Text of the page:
Thursday, February 17, 2011

Couches vs Doors

I wanna have a quick word with the furniture makers of America. It's about your couches. Unless you have invented a furniture teleporter I don't see how my girlfriend is gonna be able to invest in your product. The spiral stairway to her apartment is navigable, but I think we'll have to lift the couch over the hand rails and have one person on each side of the stairwell to get it up the stairs. The really hard part is the door. The handrail doesn't come up to the side of the door like a good sensible handrail should. It actually overlaps the door by several inches. That leaves just under 25" of clearance. So her existing couch was unable to make the trip to her new place. But that couch was kinda big. Even with the feet off I have to assume it entered the house through the sliding glass doors. We've been looking at other couches and we've been finding that very few would be able to fit in her place at all.

There are exceptions. Some stuff we found at Ikea would work. Too bad they're so bloody uncomfortable. Not all their couches, just the ones that would fit. She could get one, but it'd be spending money just to have something, not something she likes. And Ikea just kinda screams college student to her. She has a quality couch and would really like to avoid going back a step.

Other stores have had a couple that would work, but their cushions only went up as far as the back of the couch. And they cost $3,000. Picture that for a moment. How much would you like a couch that hits you in the small of the back?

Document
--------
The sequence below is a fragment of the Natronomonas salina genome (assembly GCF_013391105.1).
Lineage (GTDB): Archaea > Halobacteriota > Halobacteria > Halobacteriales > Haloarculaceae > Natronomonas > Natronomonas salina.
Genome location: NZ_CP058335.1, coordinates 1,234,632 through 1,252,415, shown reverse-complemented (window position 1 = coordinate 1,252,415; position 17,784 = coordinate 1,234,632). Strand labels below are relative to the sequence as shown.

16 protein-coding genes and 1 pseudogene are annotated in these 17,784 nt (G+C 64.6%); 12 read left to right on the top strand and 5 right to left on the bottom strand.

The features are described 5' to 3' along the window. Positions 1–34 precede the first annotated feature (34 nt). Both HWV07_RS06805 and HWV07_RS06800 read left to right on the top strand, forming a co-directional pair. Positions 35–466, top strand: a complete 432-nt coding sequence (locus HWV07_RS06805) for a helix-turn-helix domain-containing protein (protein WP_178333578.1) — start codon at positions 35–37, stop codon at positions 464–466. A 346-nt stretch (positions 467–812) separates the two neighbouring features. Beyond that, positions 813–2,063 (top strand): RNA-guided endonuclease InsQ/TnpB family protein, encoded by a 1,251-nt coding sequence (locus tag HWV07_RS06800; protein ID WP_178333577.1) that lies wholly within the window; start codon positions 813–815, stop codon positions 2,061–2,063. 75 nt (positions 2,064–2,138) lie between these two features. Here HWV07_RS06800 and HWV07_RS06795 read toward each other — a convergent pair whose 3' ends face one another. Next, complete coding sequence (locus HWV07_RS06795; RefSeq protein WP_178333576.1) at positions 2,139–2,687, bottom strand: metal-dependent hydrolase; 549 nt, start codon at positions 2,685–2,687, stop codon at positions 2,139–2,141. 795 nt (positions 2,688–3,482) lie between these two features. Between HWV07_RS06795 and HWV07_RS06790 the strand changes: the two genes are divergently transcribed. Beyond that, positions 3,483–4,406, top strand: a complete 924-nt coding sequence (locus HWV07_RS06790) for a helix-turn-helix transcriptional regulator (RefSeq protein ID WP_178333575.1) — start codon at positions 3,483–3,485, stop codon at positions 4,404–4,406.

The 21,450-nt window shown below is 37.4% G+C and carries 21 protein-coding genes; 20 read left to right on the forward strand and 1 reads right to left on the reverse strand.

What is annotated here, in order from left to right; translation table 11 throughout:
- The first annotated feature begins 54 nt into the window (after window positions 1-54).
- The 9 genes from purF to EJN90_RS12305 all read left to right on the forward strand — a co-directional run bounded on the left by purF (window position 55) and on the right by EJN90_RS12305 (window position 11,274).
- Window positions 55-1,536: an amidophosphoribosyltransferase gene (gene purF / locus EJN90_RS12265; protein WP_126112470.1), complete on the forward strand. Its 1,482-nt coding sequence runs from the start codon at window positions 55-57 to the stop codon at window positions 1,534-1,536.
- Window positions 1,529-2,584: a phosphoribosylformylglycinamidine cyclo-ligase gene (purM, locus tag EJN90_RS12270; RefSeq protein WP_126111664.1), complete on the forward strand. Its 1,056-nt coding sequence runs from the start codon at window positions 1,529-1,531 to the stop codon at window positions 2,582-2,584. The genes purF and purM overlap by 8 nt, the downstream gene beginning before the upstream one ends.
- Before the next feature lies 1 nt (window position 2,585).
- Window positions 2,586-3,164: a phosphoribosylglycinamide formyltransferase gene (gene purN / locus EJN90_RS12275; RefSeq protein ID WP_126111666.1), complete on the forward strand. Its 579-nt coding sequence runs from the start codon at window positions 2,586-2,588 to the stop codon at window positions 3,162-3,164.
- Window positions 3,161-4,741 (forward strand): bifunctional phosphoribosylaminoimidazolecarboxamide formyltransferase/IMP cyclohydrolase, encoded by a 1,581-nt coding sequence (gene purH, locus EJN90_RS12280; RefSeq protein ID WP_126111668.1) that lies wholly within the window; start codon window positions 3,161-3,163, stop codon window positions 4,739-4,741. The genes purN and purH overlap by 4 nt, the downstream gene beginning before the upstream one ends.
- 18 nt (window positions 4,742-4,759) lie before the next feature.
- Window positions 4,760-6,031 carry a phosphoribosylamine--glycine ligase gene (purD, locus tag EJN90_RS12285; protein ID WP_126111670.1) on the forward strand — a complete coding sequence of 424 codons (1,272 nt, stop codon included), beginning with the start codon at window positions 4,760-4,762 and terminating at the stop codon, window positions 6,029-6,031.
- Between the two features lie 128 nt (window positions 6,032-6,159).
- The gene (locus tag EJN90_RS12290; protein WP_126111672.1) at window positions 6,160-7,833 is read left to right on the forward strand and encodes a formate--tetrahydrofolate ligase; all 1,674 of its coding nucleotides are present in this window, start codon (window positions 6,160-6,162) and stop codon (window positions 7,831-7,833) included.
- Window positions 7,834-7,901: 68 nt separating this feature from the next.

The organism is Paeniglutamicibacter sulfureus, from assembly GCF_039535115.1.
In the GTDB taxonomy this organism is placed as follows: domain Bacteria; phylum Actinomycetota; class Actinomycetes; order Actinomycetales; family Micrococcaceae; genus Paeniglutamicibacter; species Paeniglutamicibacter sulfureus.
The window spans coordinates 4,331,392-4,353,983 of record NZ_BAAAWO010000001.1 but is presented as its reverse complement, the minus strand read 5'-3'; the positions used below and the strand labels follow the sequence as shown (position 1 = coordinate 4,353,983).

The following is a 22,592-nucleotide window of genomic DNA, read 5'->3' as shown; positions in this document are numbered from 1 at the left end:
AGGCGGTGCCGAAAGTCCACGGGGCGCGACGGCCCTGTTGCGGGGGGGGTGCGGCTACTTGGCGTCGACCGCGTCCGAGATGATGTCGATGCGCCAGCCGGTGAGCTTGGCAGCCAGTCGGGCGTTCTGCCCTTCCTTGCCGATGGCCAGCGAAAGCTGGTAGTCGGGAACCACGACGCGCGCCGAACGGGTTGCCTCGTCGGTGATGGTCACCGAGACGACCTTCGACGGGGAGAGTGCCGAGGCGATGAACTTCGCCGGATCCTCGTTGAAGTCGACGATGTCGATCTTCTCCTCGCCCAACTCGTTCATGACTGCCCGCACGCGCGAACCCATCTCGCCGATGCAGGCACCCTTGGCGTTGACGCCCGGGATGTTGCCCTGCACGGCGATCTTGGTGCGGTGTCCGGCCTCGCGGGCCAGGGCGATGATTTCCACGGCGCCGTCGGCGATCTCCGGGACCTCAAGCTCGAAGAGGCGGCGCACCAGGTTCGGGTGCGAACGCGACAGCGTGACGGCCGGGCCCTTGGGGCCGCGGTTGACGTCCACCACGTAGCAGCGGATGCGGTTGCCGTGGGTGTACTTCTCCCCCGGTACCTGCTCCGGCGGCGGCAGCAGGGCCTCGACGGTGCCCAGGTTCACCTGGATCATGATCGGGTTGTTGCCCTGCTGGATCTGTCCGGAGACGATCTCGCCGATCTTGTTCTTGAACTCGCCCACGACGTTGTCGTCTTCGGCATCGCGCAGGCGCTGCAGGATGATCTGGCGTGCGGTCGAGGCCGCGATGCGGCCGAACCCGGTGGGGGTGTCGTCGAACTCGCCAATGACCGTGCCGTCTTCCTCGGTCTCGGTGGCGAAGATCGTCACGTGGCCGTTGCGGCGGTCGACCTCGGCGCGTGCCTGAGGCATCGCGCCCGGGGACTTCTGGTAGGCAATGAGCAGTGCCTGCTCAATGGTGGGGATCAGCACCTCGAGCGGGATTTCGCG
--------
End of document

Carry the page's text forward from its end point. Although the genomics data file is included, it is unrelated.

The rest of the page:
I keep suggesting the shipping palette plan. Six (or possibly eight) shipping pallets in two stacks with plywood across the top. Then put the cushions from her old couch on top of the plywood. Another piece of plywood up the back would support the back cushions. It's far from ideal, but it's affordable and modular.

She's about to settle for a used futon of the CraigsList variety. She doesn't like futons, but it can become a bed and company is coming.

While I've got you, furniture people, what are we gonna do about my mattress? You know those signs that say "George Washington slept here"? I've got one of those, but mine means that he used this mattress. Really, I can't tell you how old it is. It might be older than me. It's comfortable enough, but it's a bit discolored and the fabric is failing in a few places. Changing the sheets includes vacuuming stuffing off the floor afterward.

The mattress can go down the stairs with some effort, but the box springs can only go out the bedroom window. I'm glad these windows were put in before I moved in. Otherwise my mattress would be sitting on palettes, too. From what I've seen of the mattresses for sale today you have box springs, more box springs, and then an inch or two of padding. Couldn't I just get a coffee table and one of those expensive camping pads from the camping store? Or how about that memory foam stuff?

I got off my point a little, there. What I was getting at is that these replacements are gonna be less flexible than my old mattress. They're not coming up the stairs in my place. Do you have a way of getting them in the second story window? I'd guess you do since three guys got my box springs in this way. Still, the idea of having to do that again makes me hesitant to try it again or ask someone else to do it in my place.

Maybe a needle and thread and some old jeans would solve my problem better.

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